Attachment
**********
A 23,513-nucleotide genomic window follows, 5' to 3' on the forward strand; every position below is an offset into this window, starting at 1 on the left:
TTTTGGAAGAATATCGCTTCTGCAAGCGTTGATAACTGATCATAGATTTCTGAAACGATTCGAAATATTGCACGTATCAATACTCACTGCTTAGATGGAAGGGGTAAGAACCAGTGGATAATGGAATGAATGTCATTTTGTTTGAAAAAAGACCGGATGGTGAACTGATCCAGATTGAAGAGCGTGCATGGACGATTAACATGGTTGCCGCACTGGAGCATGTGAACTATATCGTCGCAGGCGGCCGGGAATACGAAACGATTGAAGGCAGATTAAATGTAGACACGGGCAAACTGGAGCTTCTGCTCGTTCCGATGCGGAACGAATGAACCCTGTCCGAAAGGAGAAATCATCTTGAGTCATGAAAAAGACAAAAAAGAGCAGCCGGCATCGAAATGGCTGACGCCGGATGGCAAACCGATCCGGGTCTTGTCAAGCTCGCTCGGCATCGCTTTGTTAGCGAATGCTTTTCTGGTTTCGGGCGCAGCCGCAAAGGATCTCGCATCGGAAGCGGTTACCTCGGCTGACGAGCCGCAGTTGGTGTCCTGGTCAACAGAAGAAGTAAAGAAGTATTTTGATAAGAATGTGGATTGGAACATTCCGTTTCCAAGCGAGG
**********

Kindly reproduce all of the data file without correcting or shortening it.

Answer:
A 23,513-nucleotide genomic window follows, 5' to 3' on the forward strand; every position below is an offset into this window, starting at 1 on the left:
TTTTGGAAGAATATCGCTTCTGCAAGCGTTGATAACTGATCATAGATTTCTGAAACGATTCGAAATATTGCACGTATCAATACTCACTGCTTAGATGGAAGGGGTAAGAACCAGTGGATAATGGAATGAATGTCATTTTGTTTGAAAAAAGACCGGATGGTGAACTGATCCAGATTGAAGAGCGTGCATGGACGATTAACATGGTTGCCGCACTGGAGCATGTGAACTATATCGTCGCAGGCGGCCGGGAATACGAAACGATTGAAGGCAGATTAAATGTAGACACGGGCAAACTGGAGCTTCTGCTCGTTCCGATGCGGAACGAATGAACCCTGTCCGAAAGGAGAAATCATCTTGAGTCATGAAAAAGACAAAAAAGAGCAGCCGGCATCGAAATGGCTGACGCCGGATGGCAAACCGATCCGGGTCTTGTCAAGCTCGCTCGGCATCGCTTTGTTAGCGAATGCTTTTCTGGTTTCGGGCGCAGCCGCAAAGGATCTCGCATCGGAAGCGGTTACCTCGGCTGACGAGCCGCAGTTGGTGTCCTGGTCAACAGAAGAAGTAAAGAAGTATTTTGATAAGAATGTGGATTGGAACATTCCGTTTCCAAGCGAGG